Re: [v6 0/1] Introduce support for PSF control.

From: Saripalli, RK
Date: Thu Jun 17 2021 - 16:47:55 EST

On 5/17/2021 5:00 PM, Ramakrishna Saripalli wrote:
> From: Ramakrishna Saripalli <rk.saripalli@xxxxxxx>
> Predictive Store Forwarding:
> AMD Zen3 processors feature a new technology called
> Predictive Store Forwarding (PSF).
> PSF is a hardware-based micro-architectural optimization designed
> to improve the performance of code execution by predicting address
> dependencies between loads and stores.
> How PSF works:
> It is very common for a CPU to execute a load instruction to an address
> that was recently written by a store. Modern CPUs implement a technique
> known as Store-To-Load-Forwarding (STLF) to improve performance in such
> cases. With STLF, data from the store is forwarded directly to the load
> without having to wait for it to be written to memory. In a typical CPU,
> STLF occurs after the address of both the load and store are calculated
> and determined to match.
> PSF expands on this by speculating on the relationship between loads and
> stores without waiting for the address calculation to complete. With PSF,
> the CPU learns over time the relationship between loads and stores.
> If STLF typically occurs between a particular store and load, the CPU will
> remember this.
> In typical code, PSF provides a performance benefit by speculating on
> the load result and allowing later instructions to begin execution
> sooner than they otherwise would be able to.
> Causes of Incorrect PSF:
> Incorrect PSF predictions can occur due to two reasons.
> First, it is possible that the store/load pair had a dependency for a
> while but later stops having a dependency. This can occur if the address
> of either the store or load changes during the execution of the program.
> The second source of incorrect PSF predictions can occur if there is an
> alias in the PSF predictor structure. The PSF predictor tracks
> store-load pairs based on portions of their RIP. It is possible that a
> store-load pair which does have a dependency may alias in the predictor
> with another store-load pair which does not.
> This can result in incorrect speculation when the second store/load pair
> is executed.
> Security Analysis:
> Previous research has shown that when CPUs speculate on non-architectural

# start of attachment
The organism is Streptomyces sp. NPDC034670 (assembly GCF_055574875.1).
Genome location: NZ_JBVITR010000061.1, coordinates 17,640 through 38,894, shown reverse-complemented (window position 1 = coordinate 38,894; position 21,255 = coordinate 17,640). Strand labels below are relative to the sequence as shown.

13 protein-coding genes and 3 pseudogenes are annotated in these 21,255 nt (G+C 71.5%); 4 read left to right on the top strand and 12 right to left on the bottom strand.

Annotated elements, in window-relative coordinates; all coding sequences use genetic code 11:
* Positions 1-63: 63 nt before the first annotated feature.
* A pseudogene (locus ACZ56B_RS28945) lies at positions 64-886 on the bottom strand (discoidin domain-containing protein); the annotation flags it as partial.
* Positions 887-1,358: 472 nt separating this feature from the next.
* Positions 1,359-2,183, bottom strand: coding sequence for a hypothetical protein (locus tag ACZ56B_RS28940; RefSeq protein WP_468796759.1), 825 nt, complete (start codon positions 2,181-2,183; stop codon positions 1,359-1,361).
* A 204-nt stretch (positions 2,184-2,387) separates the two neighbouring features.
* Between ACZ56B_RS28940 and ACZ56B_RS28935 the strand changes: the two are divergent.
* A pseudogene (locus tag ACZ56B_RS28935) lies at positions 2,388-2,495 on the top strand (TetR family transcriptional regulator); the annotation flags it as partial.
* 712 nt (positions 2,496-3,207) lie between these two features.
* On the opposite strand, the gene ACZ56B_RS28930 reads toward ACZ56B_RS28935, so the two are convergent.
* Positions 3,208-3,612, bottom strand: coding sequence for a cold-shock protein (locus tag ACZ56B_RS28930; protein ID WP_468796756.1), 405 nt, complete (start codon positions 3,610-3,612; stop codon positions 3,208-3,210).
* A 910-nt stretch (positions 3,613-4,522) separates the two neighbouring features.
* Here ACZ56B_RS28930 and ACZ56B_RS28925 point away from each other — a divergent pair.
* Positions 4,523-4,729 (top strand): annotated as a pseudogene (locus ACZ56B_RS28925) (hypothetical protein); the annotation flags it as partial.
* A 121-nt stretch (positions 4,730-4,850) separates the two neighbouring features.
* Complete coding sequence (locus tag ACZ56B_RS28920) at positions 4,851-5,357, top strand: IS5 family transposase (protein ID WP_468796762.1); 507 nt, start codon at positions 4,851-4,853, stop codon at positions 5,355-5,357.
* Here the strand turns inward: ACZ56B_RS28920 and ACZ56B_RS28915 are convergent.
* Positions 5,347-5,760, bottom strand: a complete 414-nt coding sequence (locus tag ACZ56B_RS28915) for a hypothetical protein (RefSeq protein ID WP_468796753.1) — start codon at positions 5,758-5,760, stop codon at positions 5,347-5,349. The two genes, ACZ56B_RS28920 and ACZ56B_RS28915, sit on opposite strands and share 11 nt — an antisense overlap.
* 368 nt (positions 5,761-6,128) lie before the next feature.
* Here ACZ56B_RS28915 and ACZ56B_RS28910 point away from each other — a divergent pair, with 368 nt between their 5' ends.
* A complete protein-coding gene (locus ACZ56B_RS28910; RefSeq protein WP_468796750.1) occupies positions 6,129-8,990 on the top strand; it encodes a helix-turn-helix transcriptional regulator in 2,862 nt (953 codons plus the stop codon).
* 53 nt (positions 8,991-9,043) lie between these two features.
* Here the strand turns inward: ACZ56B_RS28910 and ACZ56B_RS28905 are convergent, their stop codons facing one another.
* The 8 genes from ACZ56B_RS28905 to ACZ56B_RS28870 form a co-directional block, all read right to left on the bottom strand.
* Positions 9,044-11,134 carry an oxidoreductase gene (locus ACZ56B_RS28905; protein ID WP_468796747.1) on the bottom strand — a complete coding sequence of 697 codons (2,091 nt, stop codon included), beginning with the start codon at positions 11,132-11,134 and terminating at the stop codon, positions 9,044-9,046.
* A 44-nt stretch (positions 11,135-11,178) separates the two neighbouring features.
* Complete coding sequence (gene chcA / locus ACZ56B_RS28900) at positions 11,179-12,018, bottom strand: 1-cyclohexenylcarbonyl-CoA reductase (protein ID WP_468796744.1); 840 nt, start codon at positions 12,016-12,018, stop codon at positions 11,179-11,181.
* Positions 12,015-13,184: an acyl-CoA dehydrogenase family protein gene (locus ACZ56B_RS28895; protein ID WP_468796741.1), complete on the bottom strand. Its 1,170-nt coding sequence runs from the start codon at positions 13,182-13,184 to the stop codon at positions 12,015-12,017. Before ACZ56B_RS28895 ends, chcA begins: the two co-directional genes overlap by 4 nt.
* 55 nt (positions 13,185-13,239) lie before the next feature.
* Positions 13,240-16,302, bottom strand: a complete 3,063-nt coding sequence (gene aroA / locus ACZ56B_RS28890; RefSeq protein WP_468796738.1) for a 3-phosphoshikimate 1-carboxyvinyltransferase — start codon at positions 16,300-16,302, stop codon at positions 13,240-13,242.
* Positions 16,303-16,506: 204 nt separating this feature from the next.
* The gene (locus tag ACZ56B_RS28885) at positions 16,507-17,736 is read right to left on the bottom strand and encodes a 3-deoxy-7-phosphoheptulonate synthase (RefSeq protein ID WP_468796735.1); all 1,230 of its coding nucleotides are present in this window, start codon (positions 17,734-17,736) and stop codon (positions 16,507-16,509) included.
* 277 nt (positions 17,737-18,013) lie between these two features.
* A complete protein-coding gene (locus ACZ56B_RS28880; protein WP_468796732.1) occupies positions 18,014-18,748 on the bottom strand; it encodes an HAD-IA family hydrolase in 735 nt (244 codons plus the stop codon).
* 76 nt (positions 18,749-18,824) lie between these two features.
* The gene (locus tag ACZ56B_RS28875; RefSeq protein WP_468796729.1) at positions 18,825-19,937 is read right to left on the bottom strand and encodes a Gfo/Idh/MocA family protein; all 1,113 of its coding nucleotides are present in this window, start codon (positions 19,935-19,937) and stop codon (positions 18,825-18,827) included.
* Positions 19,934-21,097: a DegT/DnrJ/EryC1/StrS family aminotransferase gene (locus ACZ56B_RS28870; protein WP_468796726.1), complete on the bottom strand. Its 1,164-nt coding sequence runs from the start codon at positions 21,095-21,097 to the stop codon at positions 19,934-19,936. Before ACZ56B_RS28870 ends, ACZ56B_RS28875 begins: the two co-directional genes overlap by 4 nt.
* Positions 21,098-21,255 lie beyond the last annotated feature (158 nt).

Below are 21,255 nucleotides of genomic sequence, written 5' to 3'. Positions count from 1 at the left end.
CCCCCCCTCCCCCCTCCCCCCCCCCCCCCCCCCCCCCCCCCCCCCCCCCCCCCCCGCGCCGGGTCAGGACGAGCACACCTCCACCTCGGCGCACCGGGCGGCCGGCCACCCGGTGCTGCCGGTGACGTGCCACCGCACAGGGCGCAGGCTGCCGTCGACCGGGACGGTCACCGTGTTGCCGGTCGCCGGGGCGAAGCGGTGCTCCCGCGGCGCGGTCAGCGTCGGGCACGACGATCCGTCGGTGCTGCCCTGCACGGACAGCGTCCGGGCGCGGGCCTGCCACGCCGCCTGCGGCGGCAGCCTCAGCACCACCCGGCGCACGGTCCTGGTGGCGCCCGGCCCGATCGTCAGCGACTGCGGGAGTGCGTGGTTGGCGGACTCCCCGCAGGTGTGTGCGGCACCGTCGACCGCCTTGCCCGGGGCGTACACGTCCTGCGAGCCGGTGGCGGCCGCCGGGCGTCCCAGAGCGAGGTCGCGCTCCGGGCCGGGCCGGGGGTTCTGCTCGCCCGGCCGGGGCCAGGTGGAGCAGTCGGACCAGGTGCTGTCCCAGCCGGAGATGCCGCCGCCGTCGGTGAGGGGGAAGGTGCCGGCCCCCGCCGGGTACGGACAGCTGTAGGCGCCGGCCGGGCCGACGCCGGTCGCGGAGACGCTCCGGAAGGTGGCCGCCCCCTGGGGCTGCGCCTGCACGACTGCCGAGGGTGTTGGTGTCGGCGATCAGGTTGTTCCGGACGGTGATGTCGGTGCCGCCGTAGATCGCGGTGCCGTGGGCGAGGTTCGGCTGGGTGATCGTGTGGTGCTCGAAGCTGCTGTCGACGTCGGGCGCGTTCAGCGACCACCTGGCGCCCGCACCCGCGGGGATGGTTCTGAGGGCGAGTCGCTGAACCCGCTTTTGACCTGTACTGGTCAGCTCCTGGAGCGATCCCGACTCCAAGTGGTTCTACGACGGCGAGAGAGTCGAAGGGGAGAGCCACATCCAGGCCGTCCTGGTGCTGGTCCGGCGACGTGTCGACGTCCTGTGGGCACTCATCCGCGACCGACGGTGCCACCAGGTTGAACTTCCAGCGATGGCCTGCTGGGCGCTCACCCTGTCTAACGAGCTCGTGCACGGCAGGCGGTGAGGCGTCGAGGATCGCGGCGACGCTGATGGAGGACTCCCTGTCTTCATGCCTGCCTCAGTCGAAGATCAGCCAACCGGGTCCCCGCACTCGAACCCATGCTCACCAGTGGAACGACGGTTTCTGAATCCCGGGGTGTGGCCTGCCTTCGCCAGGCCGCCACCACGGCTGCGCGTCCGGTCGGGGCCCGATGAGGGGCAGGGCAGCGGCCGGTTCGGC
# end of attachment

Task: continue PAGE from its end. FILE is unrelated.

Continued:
> paths it can lead to the potential of side channel attacks.
> In particular, programs that implement isolation, also known as
> ‘sandboxing’, entirely in software may need to be concerned with incorrect
> CPU speculation as they can occur due to bad PSF predictions.
> Because PSF speculation is limited to the current program context,
> the impact of bad PSF speculation is very similar to that of
> Speculative Store Bypass (Spectre v4)
> Predictive Store Forwarding controls:
> There are two hardware control bits which influence the PSF feature:
> - MSR 48h bit 2 – Speculative Store Bypass (SSBD)
> - MSR 48h bit 7 – Predictive Store Forwarding Disable (PSFD)
> The PSF feature is disabled if either of these bits are set. These bits
> are controllable on a per-thread basis in an SMT system. By default, both
> SSBD and PSFD are 0 meaning that the speculation features are enabled.
> While the SSBD bit disables PSF and speculative store bypass, PSFD only
> disables PSF.
> PSFD may be desirable for software which is concerned with the
> speculative behavior of PSF but desires a smaller performance impact than
> setting SSBD.
> Support for PSFD is indicated in CPUID Fn8000_0008 EBX[28].
> All processors that support PSF will also support PSFD.
> ChangeLogs:
> V6->V5:
> Moved PSF control code to arch/x86/kernel/cpu/bugs.c
> PSF mitigation is similar to spec_control_bypass mitigation.
> PSF mitigation has only ON and OFF controls.
> Kernel parameter changed to predictive_store_fwd_disable.
> V5->V4:
> Replaced rdmsrl and wrmsrl for setting SPEC_CTRL_PSFD with
> a single call to msr_set_bit.
> Removed temporary variable to read and write the MSR
> V4->V3:
> Write to MSR_IA32_SPEC_CTRL properly
> Read MSR, modify PSFD bit based on kernel parameter and
> write back to MSR.
> Changes made in psf_cmdline() and check_bugs().
> V3->V2:
> Set the X86_FEATURE_SPEC_CTRL_MSR cap in boot cpu caps.
> Fix kernel documentation for the kernel parameter.
> Rename PSF to a control instead of mitigation.
> V1->V2:
> - Smashed multiple commits into one commit.
> - Rename PSF to a control instead of mitigation.
> V1:
> - Initial patchset.
> - Kernel parameter controls enable and disable of PSF.

Gentle ping. Any more concerns or feedback with this patch series?.
> Ramakrishna Saripalli (1):
> x86/bugs: Implement mitigation for Predictive Store Forwarding
> .../admin-guide/kernel-parameters.txt | 5 +
> arch/x86/include/asm/cpufeatures.h | 1 +
> arch/x86/include/asm/msr-index.h | 2 +
> arch/x86/include/asm/nospec-branch.h | 6 ++
> arch/x86/kernel/cpu/bugs.c | 94 +++++++++++++++++++
> 5 files changed, 108 insertions(+)
> base-commit: 0e16f466004d7f04296b9676a712a32a12367d1f